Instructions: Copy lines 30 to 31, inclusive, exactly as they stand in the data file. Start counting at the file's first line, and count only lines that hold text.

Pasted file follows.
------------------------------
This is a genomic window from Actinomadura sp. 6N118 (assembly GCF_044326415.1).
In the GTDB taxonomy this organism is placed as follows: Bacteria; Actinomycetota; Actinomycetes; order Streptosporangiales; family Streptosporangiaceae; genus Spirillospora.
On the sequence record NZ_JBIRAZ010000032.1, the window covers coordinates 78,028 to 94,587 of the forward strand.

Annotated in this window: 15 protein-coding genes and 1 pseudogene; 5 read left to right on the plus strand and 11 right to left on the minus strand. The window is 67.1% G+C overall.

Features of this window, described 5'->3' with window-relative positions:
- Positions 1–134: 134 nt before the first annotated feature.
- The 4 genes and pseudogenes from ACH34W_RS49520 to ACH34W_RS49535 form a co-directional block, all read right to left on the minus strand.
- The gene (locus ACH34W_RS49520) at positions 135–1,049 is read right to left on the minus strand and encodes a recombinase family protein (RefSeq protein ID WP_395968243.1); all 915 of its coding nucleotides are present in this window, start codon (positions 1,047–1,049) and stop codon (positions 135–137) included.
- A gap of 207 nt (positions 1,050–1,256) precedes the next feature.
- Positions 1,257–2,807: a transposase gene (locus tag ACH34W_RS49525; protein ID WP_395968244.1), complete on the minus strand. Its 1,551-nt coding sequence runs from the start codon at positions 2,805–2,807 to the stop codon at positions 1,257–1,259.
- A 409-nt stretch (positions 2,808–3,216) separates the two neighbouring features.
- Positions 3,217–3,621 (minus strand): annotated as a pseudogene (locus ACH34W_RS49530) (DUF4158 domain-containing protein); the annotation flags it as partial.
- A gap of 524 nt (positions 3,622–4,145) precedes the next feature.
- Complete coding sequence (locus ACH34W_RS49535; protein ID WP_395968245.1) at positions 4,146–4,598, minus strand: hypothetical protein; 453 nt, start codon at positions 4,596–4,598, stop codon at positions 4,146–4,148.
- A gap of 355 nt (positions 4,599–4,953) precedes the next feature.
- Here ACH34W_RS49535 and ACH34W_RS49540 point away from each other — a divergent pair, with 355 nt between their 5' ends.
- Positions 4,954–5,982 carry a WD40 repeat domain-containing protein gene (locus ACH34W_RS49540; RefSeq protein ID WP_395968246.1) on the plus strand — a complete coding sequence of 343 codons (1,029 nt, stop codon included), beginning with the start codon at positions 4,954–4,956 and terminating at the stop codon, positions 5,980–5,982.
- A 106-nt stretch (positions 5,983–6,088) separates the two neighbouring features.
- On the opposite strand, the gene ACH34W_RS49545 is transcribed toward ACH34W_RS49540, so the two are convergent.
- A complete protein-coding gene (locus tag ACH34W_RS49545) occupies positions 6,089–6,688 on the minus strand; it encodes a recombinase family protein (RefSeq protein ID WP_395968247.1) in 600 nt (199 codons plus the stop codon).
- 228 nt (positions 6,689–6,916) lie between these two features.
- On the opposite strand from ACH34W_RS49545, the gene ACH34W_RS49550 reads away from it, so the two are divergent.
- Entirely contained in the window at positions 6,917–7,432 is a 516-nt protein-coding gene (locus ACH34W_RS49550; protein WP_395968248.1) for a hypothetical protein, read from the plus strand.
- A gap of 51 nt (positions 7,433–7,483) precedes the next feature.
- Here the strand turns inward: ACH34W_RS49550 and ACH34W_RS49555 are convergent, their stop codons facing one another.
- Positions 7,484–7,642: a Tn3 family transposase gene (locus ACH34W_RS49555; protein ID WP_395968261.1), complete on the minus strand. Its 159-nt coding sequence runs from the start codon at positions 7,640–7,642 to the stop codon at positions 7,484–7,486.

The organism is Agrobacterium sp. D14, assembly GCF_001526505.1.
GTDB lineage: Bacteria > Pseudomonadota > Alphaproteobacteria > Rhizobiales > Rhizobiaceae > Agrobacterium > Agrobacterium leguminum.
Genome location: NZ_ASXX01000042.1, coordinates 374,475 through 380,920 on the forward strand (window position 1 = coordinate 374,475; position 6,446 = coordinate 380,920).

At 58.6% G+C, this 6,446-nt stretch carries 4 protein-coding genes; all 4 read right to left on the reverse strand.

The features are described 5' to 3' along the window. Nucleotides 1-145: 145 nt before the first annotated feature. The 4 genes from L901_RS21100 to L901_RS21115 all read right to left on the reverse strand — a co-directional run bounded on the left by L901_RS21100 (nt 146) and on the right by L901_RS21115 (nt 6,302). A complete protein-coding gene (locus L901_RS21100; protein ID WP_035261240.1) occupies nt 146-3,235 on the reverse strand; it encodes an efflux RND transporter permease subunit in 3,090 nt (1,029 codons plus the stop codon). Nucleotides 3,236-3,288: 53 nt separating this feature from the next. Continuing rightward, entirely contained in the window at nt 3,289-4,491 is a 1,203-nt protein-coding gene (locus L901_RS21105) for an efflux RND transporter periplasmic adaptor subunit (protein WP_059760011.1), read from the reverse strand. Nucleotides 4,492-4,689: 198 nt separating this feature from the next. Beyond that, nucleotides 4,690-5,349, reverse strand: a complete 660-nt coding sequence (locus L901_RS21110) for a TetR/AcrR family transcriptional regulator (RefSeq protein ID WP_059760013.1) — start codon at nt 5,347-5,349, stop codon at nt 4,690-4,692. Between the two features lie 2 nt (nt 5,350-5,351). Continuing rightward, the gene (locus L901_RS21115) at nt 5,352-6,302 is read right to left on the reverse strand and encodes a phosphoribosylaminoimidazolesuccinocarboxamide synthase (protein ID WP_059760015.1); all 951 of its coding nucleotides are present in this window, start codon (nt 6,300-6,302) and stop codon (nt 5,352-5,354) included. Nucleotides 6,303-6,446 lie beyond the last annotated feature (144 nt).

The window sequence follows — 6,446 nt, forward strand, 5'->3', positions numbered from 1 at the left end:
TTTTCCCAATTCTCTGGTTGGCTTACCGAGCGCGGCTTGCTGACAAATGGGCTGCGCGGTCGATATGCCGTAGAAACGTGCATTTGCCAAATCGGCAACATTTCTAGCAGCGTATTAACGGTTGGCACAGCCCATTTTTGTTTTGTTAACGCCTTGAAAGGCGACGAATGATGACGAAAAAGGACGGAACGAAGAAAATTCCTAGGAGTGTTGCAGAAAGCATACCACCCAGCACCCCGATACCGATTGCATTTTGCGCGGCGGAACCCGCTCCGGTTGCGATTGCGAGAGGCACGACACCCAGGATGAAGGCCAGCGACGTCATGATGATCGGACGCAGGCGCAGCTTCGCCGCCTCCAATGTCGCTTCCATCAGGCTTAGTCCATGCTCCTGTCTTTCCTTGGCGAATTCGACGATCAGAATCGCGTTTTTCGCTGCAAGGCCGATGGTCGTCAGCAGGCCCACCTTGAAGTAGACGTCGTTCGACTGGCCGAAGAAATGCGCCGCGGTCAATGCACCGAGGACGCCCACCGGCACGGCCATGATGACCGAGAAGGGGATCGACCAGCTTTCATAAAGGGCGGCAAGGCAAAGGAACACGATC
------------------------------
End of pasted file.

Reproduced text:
At 58.6% G+C, this 6,446-nt stretch carries 4 protein-coding genes; all 4 read right to left on the reverse strand.

The features are described 5' to 3' along the window. Nucleotides 1-145: 145 nt before the first annotated feature. The 4 genes from L901_RS21100 to L901_RS21115 all read right to left on the reverse strand — a co-directional run bounded on the left by L901_RS21100 (nt 146) and on the right by L901_RS21115 (nt 6,302). A complete protein-coding gene (locus L901_RS21100; protein ID WP_035261240.1) occupies nt 146-3,235 on the reverse strand; it encodes an efflux RND transporter permease subunit in 3,090 nt (1,029 codons plus the stop codon). Nucleotides 3,236-3,288: 53 nt separating this feature from the next. Continuing rightward, entirely contained in the window at nt 3,289-4,491 is a 1,203-nt protein-coding gene (locus L901_RS21105) for an efflux RND transporter periplasmic adaptor subunit (protein WP_059760011.1), read from the reverse strand. Nucleotides 4,492-4,689: 198 nt separating this feature from the next. Beyond that, nucleotides 4,690-5,349, reverse strand: a complete 660-nt coding sequence (locus L901_RS21110) for a TetR/AcrR family transcriptional regulator (RefSeq protein ID WP_059760013.1) — start codon at nt 5,347-5,349, stop codon at nt 4,690-4,692. Between the two features lie 2 nt (nt 5,350-5,351). Continuing rightward, the gene (locus L901_RS21115) at nt 5,352-6,302 is read right to left on the reverse strand and encodes a phosphoribosylaminoimidazolesuccinocarboxamide synthase (protein ID WP_059760015.1); all 951 of its coding nucleotides are present in this window, start codon (nt 6,300-6,302) and stop codon (nt 5,352-5,354) included. Nucleotides 6,303-6,446 lie beyond the last annotated feature (144 nt).